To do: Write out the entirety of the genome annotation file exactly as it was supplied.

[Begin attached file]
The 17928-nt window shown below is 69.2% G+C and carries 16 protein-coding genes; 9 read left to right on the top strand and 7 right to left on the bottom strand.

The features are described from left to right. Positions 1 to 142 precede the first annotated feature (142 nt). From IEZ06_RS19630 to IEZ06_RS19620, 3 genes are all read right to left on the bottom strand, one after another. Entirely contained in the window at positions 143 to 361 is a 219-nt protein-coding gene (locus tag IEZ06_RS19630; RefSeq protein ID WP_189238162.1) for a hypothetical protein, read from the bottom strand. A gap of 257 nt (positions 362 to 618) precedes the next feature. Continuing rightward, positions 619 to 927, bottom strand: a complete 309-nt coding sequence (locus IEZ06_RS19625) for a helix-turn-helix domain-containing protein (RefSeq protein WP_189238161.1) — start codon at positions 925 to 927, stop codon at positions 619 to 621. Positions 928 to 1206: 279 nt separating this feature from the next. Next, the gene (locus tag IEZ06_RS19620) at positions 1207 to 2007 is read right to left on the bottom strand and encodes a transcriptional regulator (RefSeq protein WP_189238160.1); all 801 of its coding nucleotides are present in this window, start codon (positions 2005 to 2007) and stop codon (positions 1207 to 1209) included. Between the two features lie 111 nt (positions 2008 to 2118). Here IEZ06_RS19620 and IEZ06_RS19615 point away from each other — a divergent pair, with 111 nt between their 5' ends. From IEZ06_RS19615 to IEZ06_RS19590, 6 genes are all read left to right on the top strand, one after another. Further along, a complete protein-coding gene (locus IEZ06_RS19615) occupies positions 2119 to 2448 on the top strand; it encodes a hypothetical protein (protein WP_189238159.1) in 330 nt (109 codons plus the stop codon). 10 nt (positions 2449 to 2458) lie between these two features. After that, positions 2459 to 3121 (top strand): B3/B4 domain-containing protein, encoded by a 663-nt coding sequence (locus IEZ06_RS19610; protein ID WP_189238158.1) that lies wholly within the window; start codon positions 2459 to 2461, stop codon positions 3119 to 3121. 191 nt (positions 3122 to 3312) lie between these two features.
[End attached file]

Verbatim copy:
The 17928-nt window shown below is 69.2% G+C and carries 16 protein-coding genes; 9 read left to right on the top strand and 7 right to left on the bottom strand.

The features are described from left to right. Positions 1 to 142 precede the first annotated feature (142 nt). From IEZ06_RS19630 to IEZ06_RS19620, 3 genes are all read right to left on the bottom strand, one after another. Entirely contained in the window at positions 143 to 361 is a 219-nt protein-coding gene (locus tag IEZ06_RS19630; RefSeq protein ID WP_189238162.1) for a hypothetical protein, read from the bottom strand. A gap of 257 nt (positions 362 to 618) precedes the next feature. Continuing rightward, positions 619 to 927, bottom strand: a complete 309-nt coding sequence (locus IEZ06_RS19625) for a helix-turn-helix domain-containing protein (RefSeq protein WP_189238161.1) — start codon at positions 925 to 927, stop codon at positions 619 to 621. Positions 928 to 1206: 279 nt separating this feature from the next. Next, the gene (locus tag IEZ06_RS19620) at positions 1207 to 2007 is read right to left on the bottom strand and encodes a transcriptional regulator (RefSeq protein WP_189238160.1); all 801 of its coding nucleotides are present in this window, start codon (positions 2005 to 2007) and stop codon (positions 1207 to 1209) included. Between the two features lie 111 nt (positions 2008 to 2118). Here IEZ06_RS19620 and IEZ06_RS19615 point away from each other — a divergent pair, with 111 nt between their 5' ends. From IEZ06_RS19615 to IEZ06_RS19590, 6 genes are all read left to right on the top strand, one after another. Further along, a complete protein-coding gene (locus IEZ06_RS19615) occupies positions 2119 to 2448 on the top strand; it encodes a hypothetical protein (protein WP_189238159.1) in 330 nt (109 codons plus the stop codon). 10 nt (positions 2449 to 2458) lie between these two features. After that, positions 2459 to 3121 (top strand): B3/B4 domain-containing protein, encoded by a 663-nt coding sequence (locus IEZ06_RS19610; protein ID WP_189238158.1) that lies wholly within the window; start codon positions 2459 to 2461, stop codon positions 3119 to 3121. 191 nt (positions 3122 to 3312) lie between these two features.